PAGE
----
Thursday, May 21, 2009

Refrigerants Have High Global Warming Potential

Refrigerants Have High Global Warming Potential

The global warming potential of chemicals is well documented. This is usually documented by referencing how much a chemical will impact global warming as compared to a similar amount of carbon dioxide.

Refrigerants typically outrank carbon dioxide by a factor of 100 or even 1000 and stay in the atmosphere longer to our climate's detriment.

A global warming potential value is assigned to all greenhouse gases. This number is used by scientists to determine how gases, such as refrigerants, will impact global warming within 20 years, 100 years and 500 years.

Most greenhouses gases stay in the atmosphere longer than 20 years, with many as high as 100 years. Unless action is taken to control emissions and dangerous gases, considerable harm will be done to the earth and all living organisms on it.

In determining the global warming potential of a substance, three factors are considered. They are the amount of absorption of infrared radiation, the atmospheric location of where absorption takes place, and how long the substance remains in the atmosphere. A substance with a high potential has a greater impact of causing adverse climate change.

The lower the global warming potential of the substance the better for a healthy environment. All refrigerants in use today can contribute to global warming as greenhouse gases and this is why there are regulations in place to limit their use. These refrigerants will eventually be phased out and replaced with more palatable alternatives.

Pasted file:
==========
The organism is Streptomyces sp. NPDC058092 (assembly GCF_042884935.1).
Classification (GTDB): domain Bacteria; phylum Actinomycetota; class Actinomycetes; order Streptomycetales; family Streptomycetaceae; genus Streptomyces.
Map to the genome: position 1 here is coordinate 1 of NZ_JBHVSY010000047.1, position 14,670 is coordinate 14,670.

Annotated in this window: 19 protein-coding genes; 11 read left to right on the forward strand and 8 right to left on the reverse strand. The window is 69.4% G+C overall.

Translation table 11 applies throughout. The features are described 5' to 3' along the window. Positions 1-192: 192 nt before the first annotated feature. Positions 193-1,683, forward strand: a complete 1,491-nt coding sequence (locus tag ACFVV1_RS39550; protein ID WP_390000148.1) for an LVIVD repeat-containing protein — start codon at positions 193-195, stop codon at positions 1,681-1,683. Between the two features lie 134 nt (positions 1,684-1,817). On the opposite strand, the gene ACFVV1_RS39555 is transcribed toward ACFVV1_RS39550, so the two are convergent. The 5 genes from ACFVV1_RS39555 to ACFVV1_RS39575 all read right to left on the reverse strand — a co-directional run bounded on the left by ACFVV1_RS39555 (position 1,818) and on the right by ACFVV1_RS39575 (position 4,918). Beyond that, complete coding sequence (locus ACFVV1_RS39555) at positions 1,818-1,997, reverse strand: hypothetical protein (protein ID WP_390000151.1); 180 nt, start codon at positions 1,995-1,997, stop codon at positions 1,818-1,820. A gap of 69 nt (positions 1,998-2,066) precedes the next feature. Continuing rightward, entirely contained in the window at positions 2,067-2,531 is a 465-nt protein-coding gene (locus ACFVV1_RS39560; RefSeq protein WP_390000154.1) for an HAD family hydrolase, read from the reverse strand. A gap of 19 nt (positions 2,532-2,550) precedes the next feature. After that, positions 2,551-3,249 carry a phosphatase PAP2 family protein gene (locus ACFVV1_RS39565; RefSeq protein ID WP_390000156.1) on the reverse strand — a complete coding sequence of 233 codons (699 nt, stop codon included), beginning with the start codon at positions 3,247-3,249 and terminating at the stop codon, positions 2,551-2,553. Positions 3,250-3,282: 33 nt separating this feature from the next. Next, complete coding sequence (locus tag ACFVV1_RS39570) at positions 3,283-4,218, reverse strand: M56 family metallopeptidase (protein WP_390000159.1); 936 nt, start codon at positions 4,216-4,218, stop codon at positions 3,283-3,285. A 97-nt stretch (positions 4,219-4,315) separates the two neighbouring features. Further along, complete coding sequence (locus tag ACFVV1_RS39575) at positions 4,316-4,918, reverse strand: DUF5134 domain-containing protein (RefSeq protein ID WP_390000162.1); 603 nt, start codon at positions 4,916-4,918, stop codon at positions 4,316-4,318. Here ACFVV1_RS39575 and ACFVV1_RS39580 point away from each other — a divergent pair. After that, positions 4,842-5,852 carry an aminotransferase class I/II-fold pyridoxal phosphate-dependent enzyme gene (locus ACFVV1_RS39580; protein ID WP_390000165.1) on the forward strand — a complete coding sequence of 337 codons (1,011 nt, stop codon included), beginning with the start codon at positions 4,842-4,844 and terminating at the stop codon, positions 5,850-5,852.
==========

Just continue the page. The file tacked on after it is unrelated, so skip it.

Chemicals with the highest global warming potential are hydrochlorofluorocarbons, such as those found in refrigeration and cooling systems. The values for hydrochlorofluorocarbons range from 120 to 12,240 over their atmospheric lifetime. When these numbers are broken down, it takes only one molecule of refrigerant gas to cause harm to the ozone layer.

The refrigerant R-113 Trichlorotrifluoroethane has one of the highest global warming potential values at 4800, while the refrigerant R-114 Dichlorotetrafluoroethane has one of the lowest values at 3.9. The alternative refrigerants being developed have no impact on global warming and are being used in the production of all types of new refrigeration and air conditioning systems.

Facilities that use refrigerants with a high global warming potential, for example commercial refrigeration and air-conditioning systems and HVAC systems, must monitor and track usage and submit reports regularly. Both the US Clean Air Act and other international treaties mandate these requirements.

emissions from refrigerants with a high global warming potential are on the decline due to new regulations, particularly those which refer to leak reporting and leak fixing. The United States has led the way and harmful refrigerant gases should be phased out by 2015. Facilities must comply with the appropriate regulations to avoid penalty, but more importantly help to sustain the future of the world's environment.

By: Daniel Stouffer..
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Thursday, May 7, 2009